Good evening ladies and gentlemen, adjudicator and fellow debaters. The topic that the first affirmative speaker has already introduced is that we should abolish special youth wages. However, my team disagrees with this and we believe that we should keep the youth wages that our country already has.
Our team agrees with the definition the affirmative team presented.
As the first speaker, I, Sheryl George will be discussing the employment and educational problems we would in face in Australia if youth wages were abolished, I will also be speaking about the slippery slope of changing laws that affect young people. Our second speaker, Jeane, will speak about the economic effects of abolishing youth wages and the dangerous circumstances young people may be put into in to by employees seeking to exploit them. Our third speaker Judith will be summarizing our arguments and rebutting the opposition.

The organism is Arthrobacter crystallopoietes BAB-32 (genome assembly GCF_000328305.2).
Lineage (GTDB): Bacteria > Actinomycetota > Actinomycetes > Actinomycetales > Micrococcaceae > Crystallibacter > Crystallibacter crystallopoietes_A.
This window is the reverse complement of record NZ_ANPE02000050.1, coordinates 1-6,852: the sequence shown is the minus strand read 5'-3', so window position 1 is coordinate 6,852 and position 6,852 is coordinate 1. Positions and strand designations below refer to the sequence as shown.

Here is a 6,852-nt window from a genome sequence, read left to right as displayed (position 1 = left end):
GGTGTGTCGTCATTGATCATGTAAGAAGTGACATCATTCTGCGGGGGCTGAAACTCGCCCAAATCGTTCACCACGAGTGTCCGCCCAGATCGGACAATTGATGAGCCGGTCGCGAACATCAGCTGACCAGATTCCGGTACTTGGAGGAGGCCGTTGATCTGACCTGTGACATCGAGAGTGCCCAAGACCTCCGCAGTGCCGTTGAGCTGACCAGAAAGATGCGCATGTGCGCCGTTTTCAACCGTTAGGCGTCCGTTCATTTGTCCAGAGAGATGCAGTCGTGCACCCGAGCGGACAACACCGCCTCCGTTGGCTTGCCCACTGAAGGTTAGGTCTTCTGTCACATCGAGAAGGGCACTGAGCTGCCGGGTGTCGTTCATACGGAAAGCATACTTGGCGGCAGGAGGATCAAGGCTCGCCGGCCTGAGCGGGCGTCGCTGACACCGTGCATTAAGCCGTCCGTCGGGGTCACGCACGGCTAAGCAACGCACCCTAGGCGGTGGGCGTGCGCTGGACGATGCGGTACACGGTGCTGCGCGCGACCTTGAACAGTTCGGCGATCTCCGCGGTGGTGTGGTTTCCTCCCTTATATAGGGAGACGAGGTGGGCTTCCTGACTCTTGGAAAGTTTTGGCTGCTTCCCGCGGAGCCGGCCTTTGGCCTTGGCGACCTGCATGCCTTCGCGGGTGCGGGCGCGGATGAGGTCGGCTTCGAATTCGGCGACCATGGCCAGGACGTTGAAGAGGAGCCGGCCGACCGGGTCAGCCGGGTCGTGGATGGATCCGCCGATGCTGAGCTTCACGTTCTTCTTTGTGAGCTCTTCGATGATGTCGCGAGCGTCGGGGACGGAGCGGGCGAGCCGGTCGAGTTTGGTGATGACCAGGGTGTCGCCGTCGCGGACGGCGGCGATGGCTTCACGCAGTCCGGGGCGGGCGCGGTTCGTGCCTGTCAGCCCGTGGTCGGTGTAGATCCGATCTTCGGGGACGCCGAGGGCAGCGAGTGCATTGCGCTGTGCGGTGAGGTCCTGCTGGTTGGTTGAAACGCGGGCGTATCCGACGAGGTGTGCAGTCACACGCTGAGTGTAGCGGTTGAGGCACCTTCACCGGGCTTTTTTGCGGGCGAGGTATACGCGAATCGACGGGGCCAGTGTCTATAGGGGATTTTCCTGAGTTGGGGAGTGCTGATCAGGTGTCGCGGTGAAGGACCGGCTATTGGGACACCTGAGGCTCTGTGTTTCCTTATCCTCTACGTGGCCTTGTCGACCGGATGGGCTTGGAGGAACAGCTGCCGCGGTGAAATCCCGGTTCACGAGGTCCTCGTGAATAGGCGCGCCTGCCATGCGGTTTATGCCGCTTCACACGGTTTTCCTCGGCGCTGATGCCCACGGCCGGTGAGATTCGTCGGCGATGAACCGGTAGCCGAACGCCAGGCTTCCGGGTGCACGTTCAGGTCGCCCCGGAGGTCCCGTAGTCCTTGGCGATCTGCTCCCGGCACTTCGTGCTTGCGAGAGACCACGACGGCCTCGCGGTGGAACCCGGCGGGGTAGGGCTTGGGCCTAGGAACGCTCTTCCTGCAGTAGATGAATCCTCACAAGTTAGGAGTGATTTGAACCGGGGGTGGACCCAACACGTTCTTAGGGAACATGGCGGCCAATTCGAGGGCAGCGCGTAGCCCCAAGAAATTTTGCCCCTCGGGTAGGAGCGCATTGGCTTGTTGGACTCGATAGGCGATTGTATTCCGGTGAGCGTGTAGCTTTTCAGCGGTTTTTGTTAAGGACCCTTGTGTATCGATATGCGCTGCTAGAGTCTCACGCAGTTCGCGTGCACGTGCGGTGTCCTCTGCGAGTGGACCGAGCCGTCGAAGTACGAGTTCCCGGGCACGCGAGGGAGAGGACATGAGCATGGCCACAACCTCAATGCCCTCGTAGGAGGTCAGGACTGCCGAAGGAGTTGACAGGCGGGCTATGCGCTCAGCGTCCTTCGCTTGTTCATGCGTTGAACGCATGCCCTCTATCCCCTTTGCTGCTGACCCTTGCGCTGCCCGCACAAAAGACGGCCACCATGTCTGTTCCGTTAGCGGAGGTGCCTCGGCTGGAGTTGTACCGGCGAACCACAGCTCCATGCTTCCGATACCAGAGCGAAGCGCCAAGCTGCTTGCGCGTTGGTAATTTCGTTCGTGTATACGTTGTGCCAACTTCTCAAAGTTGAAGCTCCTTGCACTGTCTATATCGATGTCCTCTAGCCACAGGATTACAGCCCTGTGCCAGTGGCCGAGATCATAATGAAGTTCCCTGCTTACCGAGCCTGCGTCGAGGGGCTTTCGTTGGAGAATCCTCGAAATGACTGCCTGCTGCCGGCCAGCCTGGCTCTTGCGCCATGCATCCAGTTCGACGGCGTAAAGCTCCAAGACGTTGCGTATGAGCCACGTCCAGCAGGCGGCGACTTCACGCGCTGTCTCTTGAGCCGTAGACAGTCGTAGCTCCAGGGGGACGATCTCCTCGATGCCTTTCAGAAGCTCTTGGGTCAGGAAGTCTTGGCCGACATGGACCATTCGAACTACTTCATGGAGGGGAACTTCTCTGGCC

Before I start to elaborate on my topics, I’d like to point out some major flaws in the opposition’s arguments.
“sustaining distinct youth wages is truly a win-win situation" and my team here today would like to convince you that we should NOT abolsish youth wages
First, abolishing youth wages would take away the incentive that employers have to hire young people. Many employers seek out employees with previous experience, so that they don’t have to put in the time and money it takes to train new workers. Abolishing youth wages would completely take away the incentives those employers need to have in order to employ youths. An example of this scenario is Sweden. Part of the already economically troubled Eurozone, Sweden has youth unemployment rate of 24.2%, which is more than four times the average unemployment rate of 8%. It is not only unqualified young people who are jobless in Sweden, many highly qualified young men and women cannot get jobs because employers would rather hire older people with more experience than take the risk of hiring someone with...
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